Delicious to the Core: Montana Apple Orchards 

September 1, 2020 | by michael j. hitchcock | photos by hillary ross

The apple growing season in Montana is short-lived and rough. This means that only the heartiest, most delicious fruit survives and makes it into our cobblers, crisps, and pies. Despite brief summers and challenging weather conditions in the Big Sky state, Montana has its fair share of beautiful, productive apple orchards producing around 70 different varieties each fall. 

 One shining example is Ross Orchards. This beautiful piece of Montana history sits just a bit southwest of Billings near Fromberg. It has produced a wide selection of delectable apples throughout four generations of ownership. Currently, John Walker Ross runs and operates the orchard's activities with help from his wife, Laura, and daughters Hillary and Elizabeth. 

The story of Ross Orchards began in 1907 when John's grandfather (attorney William E. Ross) planted his first apple trees in Clark's Fork Valley. William created a logo for his orchard consisting of a basket of fresh apples proclaiming this area the "Fruit Basket of Montana," a logo that Ross Orchards uses today. As a young man, John's father, Jack Ross, worked side-by-side with William, picking and selling apples to customers in Montana and the Northwest, including interested train passengers in the Fromberg area. Jack eventually followed in his father's footsteps and went on to become a lawyer. In 1952, he decided to plant an acre of apple trees while maintaining his law practice, carrying on the family tradition of supplying Montanans with a bevy of delicious apple varieties. 

In 1982, John Walker Ross planted a 300-tree orchard and dubbed it "Ross Orchard." He continued his father and grandfather's family tradition of practicing law while maintaining an orchard. To this day, it supplies Montanans and others with up to 14 varieties of apples (season dependent), including some widely popular favorites such as the Macintosh varieties, Spartans, Empires, Cortlands, and Honeycrisps.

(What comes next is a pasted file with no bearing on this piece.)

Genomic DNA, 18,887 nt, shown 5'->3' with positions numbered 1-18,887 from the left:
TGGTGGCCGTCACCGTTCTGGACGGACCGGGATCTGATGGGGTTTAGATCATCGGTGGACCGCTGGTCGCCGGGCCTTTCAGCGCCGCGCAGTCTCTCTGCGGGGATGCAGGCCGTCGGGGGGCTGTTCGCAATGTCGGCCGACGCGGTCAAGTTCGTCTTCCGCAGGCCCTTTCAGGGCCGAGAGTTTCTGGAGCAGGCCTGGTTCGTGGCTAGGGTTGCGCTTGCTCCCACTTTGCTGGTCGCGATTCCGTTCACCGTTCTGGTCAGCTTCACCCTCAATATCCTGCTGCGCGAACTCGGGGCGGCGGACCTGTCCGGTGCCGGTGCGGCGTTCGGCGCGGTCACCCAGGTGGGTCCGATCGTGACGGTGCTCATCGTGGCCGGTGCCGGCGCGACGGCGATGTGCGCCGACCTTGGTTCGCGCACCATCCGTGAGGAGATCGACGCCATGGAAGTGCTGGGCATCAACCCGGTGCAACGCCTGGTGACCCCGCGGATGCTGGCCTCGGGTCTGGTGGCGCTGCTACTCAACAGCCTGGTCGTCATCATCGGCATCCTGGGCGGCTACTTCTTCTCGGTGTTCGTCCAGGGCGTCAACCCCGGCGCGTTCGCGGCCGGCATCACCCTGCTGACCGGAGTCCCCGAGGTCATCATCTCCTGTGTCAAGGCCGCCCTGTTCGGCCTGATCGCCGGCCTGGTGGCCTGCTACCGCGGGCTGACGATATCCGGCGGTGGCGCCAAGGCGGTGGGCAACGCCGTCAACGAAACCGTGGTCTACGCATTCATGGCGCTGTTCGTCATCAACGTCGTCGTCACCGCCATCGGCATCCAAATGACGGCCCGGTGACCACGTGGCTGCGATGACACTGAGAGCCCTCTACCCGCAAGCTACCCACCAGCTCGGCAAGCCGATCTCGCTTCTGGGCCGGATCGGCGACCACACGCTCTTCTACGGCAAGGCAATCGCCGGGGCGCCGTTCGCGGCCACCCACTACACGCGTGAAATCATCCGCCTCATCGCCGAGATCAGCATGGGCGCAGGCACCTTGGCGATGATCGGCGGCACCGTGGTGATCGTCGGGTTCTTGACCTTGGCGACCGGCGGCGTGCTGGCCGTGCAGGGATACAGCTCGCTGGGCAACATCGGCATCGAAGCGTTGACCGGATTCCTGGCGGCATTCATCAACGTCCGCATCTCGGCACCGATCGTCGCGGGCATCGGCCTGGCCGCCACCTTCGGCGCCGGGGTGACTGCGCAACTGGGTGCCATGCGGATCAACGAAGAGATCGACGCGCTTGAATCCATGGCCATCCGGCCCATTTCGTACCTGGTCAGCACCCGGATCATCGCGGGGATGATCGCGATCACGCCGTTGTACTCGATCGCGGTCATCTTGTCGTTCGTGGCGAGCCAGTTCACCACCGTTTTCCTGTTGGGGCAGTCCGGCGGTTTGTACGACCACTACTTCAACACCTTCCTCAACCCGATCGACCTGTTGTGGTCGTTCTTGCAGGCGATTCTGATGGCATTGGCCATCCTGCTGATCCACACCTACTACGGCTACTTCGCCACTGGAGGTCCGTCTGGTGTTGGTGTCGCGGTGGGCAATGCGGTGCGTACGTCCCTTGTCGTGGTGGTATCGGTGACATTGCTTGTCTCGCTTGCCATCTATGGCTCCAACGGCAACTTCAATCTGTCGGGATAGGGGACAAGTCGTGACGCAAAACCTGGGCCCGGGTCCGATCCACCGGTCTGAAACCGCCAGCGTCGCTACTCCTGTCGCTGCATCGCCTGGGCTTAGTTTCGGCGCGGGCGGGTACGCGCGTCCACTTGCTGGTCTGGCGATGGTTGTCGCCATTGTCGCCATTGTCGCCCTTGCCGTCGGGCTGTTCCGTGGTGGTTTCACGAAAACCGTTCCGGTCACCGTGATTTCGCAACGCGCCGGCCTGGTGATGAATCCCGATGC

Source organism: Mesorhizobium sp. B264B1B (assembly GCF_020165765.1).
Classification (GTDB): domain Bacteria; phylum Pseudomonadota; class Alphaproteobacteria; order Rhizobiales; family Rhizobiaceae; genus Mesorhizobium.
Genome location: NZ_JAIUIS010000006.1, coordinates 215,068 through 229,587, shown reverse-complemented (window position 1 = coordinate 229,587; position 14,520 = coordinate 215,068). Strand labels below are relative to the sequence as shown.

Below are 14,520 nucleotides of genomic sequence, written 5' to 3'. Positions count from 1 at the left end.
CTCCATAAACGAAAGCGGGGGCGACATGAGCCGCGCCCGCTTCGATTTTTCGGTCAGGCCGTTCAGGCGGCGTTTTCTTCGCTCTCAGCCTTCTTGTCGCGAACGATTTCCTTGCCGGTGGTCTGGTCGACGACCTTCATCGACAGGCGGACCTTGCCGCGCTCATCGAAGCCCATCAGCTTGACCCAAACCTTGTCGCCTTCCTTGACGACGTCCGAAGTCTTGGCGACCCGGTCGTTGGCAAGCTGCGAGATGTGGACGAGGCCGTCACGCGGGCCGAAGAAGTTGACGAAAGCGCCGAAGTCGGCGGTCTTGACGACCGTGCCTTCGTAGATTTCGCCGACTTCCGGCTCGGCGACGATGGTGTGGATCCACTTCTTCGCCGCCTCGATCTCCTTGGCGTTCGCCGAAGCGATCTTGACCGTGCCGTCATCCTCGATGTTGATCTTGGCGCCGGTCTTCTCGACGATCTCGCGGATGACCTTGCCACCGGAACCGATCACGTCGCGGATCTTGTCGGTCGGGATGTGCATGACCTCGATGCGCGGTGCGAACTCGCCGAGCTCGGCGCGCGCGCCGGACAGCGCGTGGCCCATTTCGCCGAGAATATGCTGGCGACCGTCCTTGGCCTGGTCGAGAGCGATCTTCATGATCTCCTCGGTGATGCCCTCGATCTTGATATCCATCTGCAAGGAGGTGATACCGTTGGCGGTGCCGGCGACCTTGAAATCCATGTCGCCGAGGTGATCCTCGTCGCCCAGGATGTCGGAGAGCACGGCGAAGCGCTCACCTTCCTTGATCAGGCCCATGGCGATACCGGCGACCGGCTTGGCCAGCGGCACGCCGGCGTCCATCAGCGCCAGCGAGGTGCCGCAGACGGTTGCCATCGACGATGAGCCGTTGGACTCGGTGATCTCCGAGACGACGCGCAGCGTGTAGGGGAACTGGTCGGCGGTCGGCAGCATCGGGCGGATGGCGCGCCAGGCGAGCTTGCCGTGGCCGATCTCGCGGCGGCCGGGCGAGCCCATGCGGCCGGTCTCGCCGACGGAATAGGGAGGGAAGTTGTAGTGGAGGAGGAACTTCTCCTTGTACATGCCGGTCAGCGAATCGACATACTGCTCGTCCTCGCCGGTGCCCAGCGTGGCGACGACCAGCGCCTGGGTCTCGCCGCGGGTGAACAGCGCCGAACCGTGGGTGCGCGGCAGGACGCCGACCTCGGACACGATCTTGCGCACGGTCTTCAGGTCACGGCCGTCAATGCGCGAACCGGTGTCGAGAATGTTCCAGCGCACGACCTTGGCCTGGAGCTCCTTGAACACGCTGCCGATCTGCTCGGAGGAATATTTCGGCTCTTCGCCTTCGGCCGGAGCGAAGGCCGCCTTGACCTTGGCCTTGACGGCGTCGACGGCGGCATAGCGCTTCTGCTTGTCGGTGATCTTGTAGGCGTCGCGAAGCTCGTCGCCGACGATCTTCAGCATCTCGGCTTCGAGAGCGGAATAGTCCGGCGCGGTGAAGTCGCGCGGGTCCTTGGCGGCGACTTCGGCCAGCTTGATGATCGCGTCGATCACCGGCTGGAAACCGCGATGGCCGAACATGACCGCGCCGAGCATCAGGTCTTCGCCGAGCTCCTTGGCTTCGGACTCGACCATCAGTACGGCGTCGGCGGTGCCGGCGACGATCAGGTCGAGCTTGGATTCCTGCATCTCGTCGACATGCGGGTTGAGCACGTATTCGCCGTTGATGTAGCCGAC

In the late-1990s, John crossed paths with local brewer Sam Hoffmann who asked if he would be interested in making cider. As a young boy, John made cider using a hand-powered press, so he found the proposal somewhat interesting. The two gentlemen began producing cider for family and friends, with Sam eventually creating the Last Chance Cider Mill in 2016 using apples from Ross Orchards and other sources. 

Today, the mill produces about 50,000 gallons each fall, with local demand continually increasing in correlation with a nationwide trend in cider beverage consumption. Both Sam and John believe in using tree-ripened apples to make their cider. The orchard and the cidery work together to provide an assortment of ciders focused on giving Montanans authentic apple ciders unencumbered with unnecessary added ingredients often found in popular, nationwide cider beverages. This is real cider made by real Montanans. 

John admits that the orchard is a lot of work and is quite demanding of his time and energy. However, he refers to the land as his "little piece of heaven" and feels at peace among the trees. John continues to experiment with different varieties, planting species new to the area to see what will grow well in the local soil combined with the weather conditions. Sometimes he will try experimental hybrids with a unique flavor that will grow well inside the short Montana growing season. He considers this experimentation a lifelong learning experience that continues to produce fruit (pun intended). 

John expresses that planting, tending, and harvesting is hard work, but pruning is a necessary labor of love that he enjoys to this day. Pruning an apple tree allows the fruit to grow larger, improves airflow throughout the plant, and can help prevent disease. It also gives the grower easy access when it is time to pick the fruit. He feels that pruning is a mix of art and science, and proudly shows off photographs of carefully pruned trees in his orchard. 

While apple trees are the bread and butter of Ross Orchards, John has also experimented with pears, apricots, peaches, and even some varieties of cherries. Some of these did well, while others struggled in the harsh Montana conditions. Today he still has a few pear trees he tends to but places a primary focus on the 250 apple trees that make up the orchard's vast bulk.  

Although some orchards allow customers to walk their trees and handpick apples, Ross Orchards (and others) do not offer a "you-pick" option. For those familiar with Ross Orchards activities, bear in mind that this year, due to COVID-19 and a limited crop, they may not hold their annual "Orchard Days" event that welcomes the public to the orchard.  

If you wish to enjoy this amazing experience, fall is the time to do it. Most apple orchards in Montana are only open to the public for a short time. They frequently require reservations, so be sure to check their websites for dates and times (see our sidebar of Big Sky orchards). Prime picking time is usually from September to October, but you might find an orchard available for a visit as early as August if they are growing early-harvest varieties. 

Some orchards will hand you a basket and let you pick your own; others offer to select them for you and have them ready for pick up. Either way, a short trip to one of Montana's cherished apple orchards is a fantastic way to spend a day and provide not only hours of family fun but also a basket of fresh, scrumptious apples for delicious recipes or eating during the car ride home.  

Originally printed in the September 2020 issue of Simply Local Magazine

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